Fade to black

Hundreds of classic Lollywood films that should have been preserved are in danger of being lost forever.


Ali Usman May 14, 2011

LAHORE:


Phollay Khan was a 1956 film that dealt with the theme of Pakistan’s integrity in a touching way. The film told the story of five friends from Sindh, Punjab, the then NWFP, Balochistan and East Pakistan. The friends buy a car together, but after having a clash they decide to part ways. The guy from East Pakistan lays claim to the wheels and takes them back, thus rendering the car useless. The film gave a message of unity to all of Pakistan: Live together to survive, otherwise the country will suffer. In 1971, East Pakistan became Bangladesh and the message of the film was proven correct.


Phollay Khan, wasn’t a hit at the box office, but film critics still consider it an important Lollywood film which isn’t available in the market now. The film is not the only one to be lost. Hundreds of Lollywood films that should have been preserved in film archives are not available due to the simple fact that nobody bothered to set up a film archive in Pakistan.

“Many young people here believe that Lollywood has always been the same, but this is not the case. We made films which were praised by the best Indian filmmakers of their time. New filmmakers and actors can still learn a lot from the old Lollywood films, and above all, these films are our national assets. Unfortunately, we didn’t make an archive to preserve our classical films,” said Aslam Dar, one of the finest and most senior of Lollywood’s filmmakers.

“Filmmakers cannot make film archives on their own. This should have been done by the state, but the problem is that nobody takes ownership of cinema here,” he complained.

Recalling the golden days of Lollywood, film critic Zahid Akkasi said that there were many Pakistani films that couldn’t do well in their time but were great examples of classical films. He said, “Few people know that the famous Urdu writer Mumtaz Mufti wrote a film which was directed by his friend, the writer Ahmad Bashir. The film was titled Neela Parbat and dealt with psychological problems pertaining to sex. The film was a flop, but could have been a big hit had it been made now. It should have been in film archives and filmmakers could learn from it.”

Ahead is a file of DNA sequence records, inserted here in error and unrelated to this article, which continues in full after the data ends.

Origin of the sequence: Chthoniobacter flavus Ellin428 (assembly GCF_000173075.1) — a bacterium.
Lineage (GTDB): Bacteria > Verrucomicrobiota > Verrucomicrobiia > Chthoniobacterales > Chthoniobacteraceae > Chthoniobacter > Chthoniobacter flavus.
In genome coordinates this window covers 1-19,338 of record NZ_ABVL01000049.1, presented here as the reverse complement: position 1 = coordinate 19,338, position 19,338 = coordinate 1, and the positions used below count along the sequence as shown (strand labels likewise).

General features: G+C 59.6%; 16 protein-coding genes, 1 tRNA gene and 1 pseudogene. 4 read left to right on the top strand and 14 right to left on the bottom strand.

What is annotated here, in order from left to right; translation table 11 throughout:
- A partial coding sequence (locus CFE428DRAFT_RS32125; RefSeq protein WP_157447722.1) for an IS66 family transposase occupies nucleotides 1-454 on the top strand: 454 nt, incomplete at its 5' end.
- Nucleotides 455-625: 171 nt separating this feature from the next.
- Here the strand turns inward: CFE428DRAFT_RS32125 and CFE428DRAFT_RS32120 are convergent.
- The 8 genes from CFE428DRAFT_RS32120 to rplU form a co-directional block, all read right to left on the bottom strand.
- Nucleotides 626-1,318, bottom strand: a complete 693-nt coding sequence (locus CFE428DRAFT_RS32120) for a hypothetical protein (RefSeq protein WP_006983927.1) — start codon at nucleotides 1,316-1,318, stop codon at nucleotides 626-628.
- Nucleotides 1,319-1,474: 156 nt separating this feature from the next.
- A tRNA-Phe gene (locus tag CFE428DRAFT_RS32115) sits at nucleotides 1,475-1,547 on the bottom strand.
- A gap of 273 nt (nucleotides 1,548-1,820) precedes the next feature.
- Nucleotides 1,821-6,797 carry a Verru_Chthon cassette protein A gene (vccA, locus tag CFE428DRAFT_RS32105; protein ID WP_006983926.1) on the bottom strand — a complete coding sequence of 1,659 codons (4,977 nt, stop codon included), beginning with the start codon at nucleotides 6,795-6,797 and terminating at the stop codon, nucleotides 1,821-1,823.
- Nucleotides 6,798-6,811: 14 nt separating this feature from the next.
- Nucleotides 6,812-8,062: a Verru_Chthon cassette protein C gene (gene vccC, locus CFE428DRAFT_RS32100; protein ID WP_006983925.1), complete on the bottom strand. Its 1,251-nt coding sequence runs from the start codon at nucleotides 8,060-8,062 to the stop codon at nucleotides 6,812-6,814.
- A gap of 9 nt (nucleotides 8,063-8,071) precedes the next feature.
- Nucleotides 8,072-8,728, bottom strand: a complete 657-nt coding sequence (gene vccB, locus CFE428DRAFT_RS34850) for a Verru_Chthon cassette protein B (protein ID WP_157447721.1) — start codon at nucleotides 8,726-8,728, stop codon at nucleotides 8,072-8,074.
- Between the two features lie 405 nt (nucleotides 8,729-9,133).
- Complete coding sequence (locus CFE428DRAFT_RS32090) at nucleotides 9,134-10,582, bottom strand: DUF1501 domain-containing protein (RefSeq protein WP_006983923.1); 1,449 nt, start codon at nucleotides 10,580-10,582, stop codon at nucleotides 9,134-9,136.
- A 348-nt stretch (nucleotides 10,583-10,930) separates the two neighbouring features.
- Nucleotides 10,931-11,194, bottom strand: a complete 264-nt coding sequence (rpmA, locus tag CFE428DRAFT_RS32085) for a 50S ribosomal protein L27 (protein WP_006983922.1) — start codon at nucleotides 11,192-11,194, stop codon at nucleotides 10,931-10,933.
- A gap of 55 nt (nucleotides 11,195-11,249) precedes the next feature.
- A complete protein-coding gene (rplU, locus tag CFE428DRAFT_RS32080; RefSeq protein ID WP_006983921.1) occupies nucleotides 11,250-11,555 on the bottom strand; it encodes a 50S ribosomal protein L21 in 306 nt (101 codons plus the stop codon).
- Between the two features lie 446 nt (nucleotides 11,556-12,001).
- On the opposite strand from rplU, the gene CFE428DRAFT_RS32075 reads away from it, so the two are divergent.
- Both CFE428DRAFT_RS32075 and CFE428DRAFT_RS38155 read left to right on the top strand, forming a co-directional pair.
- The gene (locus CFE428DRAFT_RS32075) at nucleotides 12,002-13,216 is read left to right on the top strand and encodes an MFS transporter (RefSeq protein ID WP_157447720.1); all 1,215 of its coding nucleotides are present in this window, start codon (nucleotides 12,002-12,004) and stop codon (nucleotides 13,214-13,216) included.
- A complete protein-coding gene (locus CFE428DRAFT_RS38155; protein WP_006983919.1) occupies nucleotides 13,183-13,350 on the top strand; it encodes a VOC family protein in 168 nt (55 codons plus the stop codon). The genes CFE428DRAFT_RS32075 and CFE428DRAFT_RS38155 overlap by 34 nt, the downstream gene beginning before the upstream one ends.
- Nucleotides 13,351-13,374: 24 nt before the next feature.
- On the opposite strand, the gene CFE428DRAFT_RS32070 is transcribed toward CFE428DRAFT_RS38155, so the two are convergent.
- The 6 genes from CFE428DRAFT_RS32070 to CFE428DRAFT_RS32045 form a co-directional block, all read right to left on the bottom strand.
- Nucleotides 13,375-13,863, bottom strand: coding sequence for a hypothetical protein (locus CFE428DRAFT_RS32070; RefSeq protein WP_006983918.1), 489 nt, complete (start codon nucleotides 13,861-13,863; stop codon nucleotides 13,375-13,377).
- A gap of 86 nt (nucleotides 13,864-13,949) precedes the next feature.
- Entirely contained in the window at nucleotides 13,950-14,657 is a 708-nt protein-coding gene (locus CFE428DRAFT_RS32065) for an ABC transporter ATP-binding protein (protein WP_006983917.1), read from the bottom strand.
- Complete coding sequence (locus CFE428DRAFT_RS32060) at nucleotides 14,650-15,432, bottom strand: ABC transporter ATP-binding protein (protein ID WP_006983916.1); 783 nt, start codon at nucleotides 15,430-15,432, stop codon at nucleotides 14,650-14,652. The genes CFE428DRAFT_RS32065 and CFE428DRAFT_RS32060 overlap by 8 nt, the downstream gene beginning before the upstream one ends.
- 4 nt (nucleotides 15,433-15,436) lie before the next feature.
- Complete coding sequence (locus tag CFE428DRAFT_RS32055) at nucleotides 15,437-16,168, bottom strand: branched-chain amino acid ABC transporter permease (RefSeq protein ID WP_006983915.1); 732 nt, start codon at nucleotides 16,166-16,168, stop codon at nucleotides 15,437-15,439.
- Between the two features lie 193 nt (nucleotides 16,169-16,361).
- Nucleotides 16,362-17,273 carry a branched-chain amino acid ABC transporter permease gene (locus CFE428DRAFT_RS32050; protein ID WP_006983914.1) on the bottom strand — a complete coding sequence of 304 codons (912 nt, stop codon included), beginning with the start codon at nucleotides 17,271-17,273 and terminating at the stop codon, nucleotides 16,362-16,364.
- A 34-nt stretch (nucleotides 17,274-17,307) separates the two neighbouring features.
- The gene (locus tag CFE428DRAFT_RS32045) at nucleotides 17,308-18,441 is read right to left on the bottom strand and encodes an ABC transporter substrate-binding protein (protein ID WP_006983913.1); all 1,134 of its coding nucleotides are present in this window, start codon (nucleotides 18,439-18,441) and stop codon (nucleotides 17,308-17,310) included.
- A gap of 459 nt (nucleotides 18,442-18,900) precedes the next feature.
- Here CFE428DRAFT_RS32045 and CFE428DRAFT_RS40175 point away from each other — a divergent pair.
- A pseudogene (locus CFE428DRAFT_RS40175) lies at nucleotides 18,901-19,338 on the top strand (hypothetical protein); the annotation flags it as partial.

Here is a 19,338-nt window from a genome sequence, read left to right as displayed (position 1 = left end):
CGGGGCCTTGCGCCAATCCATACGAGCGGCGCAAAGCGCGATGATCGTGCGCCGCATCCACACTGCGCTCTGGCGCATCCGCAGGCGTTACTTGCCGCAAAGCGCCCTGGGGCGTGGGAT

Akkasi also spoke of a classical film named Rohi made by W Z Ahmad, who came from Mumbai to Lahore to shoot the film. “There are films like Ishq-e-Laila that starred Sabiha and Santoosh Kumar, Tehzeeb whose songs were written by Habib Jalib, Zarqa, a film based on the struggle of the Palestinians and Ye Aman,  all of which should have been in the film archives but are now almost impossible to find. Only a few people have some of these films, while many prints of great movies kept rotting in film studios and no one has tried to save them,” Akkasi lamented.

Pehchan starring Zeba and Waheed Murad, Sassi starring Sudheer and Chaha Ghulam Muhammad, Malangi starring Akmal and Zareef, Umrao Jan Ada starring Rani and Alauddin are some of the best films that deserved to be preserved as representatives of Lollywood. Creating a film archive was a dream that couldn’t be realised in 65 years. Now Lollywood is not what it used to be, and we have nothing to remind us of what it was,” he said.

Some old Pakistani films are available with some film channels like Filmazia and Silver Screen. However, these are few in numbers.

He said that earlier it was difficult to keep a record of the films as it might take 10 to 15 boxes to pack the tape from one film. Now, however, digital mediums can easily do the job.

“Film archives cannot be developed unless filmmakers, studio owners and the government unanimously want to do so. We have lost many important films, but there are still records of some classical films present in the studios. They should be preserved and shifted on DVDs before it’s too late,” Akkasi said.



Published in The Express Tribune, May 15th, 2011.

COMMENTS (2)

Jonaid Iqbal | 10 years ago | Reply You shoul contact Pakistan National Council of the Arts which is believed to have started a film archivs, as of decision taken last year. Yet this would only be a talk for the press becuase one sees no concret steps taken after the announcement was made. Last year, when I asked, former Cultural Scretary Moin Bukhari told me that recreating past films with digital help would cost a lot of money. he was hopeful to get the funds to do it. Did he succeed?.
ahmad butt | 10 years ago | Reply **SAD! SAD! really SAD! :'( so wanna watch "Phollay Khan" !**
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